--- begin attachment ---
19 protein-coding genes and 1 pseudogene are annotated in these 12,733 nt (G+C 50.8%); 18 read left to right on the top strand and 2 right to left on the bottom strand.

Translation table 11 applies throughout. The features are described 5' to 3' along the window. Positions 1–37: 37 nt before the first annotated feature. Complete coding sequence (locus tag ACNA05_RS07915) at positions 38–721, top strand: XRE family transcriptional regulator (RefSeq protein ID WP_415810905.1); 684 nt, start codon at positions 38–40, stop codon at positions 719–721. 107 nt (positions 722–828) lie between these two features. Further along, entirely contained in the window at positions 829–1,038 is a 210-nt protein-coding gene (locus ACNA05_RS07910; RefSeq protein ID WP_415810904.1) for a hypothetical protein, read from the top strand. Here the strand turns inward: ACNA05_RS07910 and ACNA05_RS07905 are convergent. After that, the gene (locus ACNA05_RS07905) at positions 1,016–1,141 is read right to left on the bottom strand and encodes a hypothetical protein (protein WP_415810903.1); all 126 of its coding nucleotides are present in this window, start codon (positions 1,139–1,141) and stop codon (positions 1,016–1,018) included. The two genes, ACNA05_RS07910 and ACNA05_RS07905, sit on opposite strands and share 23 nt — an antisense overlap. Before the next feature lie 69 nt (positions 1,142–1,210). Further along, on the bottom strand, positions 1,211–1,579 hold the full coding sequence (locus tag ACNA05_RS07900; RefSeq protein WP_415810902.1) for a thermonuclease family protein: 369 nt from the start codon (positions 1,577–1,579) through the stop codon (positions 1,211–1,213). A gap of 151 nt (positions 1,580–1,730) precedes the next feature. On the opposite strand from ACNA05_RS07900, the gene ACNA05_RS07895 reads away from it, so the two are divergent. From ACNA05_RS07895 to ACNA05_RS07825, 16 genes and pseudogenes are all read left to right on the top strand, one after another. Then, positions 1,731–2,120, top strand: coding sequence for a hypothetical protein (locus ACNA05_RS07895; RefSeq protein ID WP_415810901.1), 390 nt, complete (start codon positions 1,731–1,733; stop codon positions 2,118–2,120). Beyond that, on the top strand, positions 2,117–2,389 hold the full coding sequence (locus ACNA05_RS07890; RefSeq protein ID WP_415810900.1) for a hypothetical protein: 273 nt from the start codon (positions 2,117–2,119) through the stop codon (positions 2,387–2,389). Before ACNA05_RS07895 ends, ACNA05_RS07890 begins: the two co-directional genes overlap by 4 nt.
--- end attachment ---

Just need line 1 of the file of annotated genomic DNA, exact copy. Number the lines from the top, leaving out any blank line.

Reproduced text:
19 protein-coding genes and 1 pseudogene are annotated in these 12,733 nt (G+C 50.8%); 18 read left to right on the top strand and 2 right to left on the bottom strand.